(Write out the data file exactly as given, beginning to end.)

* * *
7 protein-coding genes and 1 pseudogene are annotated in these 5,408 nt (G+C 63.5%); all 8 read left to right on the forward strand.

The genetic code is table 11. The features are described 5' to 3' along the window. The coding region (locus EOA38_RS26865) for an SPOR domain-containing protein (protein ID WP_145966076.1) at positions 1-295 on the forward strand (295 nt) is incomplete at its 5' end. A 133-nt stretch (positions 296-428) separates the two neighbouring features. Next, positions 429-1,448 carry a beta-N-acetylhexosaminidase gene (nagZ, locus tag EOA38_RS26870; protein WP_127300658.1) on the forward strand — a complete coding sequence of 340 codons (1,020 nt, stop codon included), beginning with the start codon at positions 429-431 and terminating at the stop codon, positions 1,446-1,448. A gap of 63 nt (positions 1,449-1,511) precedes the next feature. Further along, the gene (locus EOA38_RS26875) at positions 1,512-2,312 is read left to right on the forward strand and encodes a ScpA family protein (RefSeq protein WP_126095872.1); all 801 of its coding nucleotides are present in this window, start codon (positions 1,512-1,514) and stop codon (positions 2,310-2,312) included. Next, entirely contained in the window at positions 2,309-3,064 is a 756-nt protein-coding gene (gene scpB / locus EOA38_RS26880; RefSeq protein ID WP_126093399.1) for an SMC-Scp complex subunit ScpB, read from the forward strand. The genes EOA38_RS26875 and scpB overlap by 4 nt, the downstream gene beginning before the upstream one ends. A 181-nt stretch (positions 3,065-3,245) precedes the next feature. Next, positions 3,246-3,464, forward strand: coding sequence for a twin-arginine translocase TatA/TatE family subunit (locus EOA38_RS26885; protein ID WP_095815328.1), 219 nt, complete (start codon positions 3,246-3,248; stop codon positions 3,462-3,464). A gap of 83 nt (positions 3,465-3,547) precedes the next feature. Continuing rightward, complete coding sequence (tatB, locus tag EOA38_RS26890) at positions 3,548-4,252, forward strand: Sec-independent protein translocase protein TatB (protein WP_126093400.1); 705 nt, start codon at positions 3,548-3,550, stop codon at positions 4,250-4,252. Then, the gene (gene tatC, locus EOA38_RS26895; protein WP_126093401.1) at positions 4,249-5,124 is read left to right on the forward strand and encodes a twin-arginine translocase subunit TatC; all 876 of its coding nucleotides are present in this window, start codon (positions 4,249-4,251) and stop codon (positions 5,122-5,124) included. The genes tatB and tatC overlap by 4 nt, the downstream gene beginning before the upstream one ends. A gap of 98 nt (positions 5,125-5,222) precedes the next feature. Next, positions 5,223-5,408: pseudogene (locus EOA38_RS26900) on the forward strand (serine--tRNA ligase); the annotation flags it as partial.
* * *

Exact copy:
7 protein-coding genes and 1 pseudogene are annotated in these 5,408 nt (G+C 63.5%); all 8 read left to right on the forward strand.

The genetic code is table 11. The features are described 5' to 3' along the window. The coding region (locus EOA38_RS26865) for an SPOR domain-containing protein (protein ID WP_145966076.1) at positions 1-295 on the forward strand (295 nt) is incomplete at its 5' end. A 133-nt stretch (positions 296-428) separates the two neighbouring features. Next, positions 429-1,448 carry a beta-N-acetylhexosaminidase gene (nagZ, locus tag EOA38_RS26870; protein WP_127300658.1) on the forward strand — a complete coding sequence of 340 codons (1,020 nt, stop codon included), beginning with the start codon at positions 429-431 and terminating at the stop codon, positions 1,446-1,448. A gap of 63 nt (positions 1,449-1,511) precedes the next feature. Further along, the gene (locus EOA38_RS26875) at positions 1,512-2,312 is read left to right on the forward strand and encodes a ScpA family protein (RefSeq protein WP_126095872.1); all 801 of its coding nucleotides are present in this window, start codon (positions 1,512-1,514) and stop codon (positions 2,310-2,312) included. Next, entirely contained in the window at positions 2,309-3,064 is a 756-nt protein-coding gene (gene scpB / locus EOA38_RS26880; RefSeq protein ID WP_126093399.1) for an SMC-Scp complex subunit ScpB, read from the forward strand. The genes EOA38_RS26875 and scpB overlap by 4 nt, the downstream gene beginning before the upstream one ends. A 181-nt stretch (positions 3,065-3,245) precedes the next feature. Next, positions 3,246-3,464, forward strand: coding sequence for a twin-arginine translocase TatA/TatE family subunit (locus EOA38_RS26885; protein ID WP_095815328.1), 219 nt, complete (start codon positions 3,246-3,248; stop codon positions 3,462-3,464). A gap of 83 nt (positions 3,465-3,547) precedes the next feature. Continuing rightward, complete coding sequence (tatB, locus tag EOA38_RS26890) at positions 3,548-4,252, forward strand: Sec-independent protein translocase protein TatB (protein WP_126093400.1); 705 nt, start codon at positions 3,548-3,550, stop codon at positions 4,250-4,252. Then, the gene (gene tatC, locus EOA38_RS26895; protein WP_126093401.1) at positions 4,249-5,124 is read left to right on the forward strand and encodes a twin-arginine translocase subunit TatC; all 876 of its coding nucleotides are present in this window, start codon (positions 4,249-4,251) and stop codon (positions 5,122-5,124) included. The genes tatB and tatC overlap by 4 nt, the downstream gene beginning before the upstream one ends. A gap of 98 nt (positions 5,125-5,222) precedes the next feature. Next, positions 5,223-5,408: pseudogene (locus EOA38_RS26900) on the forward strand (serine--tRNA ligase); the annotation flags it as partial.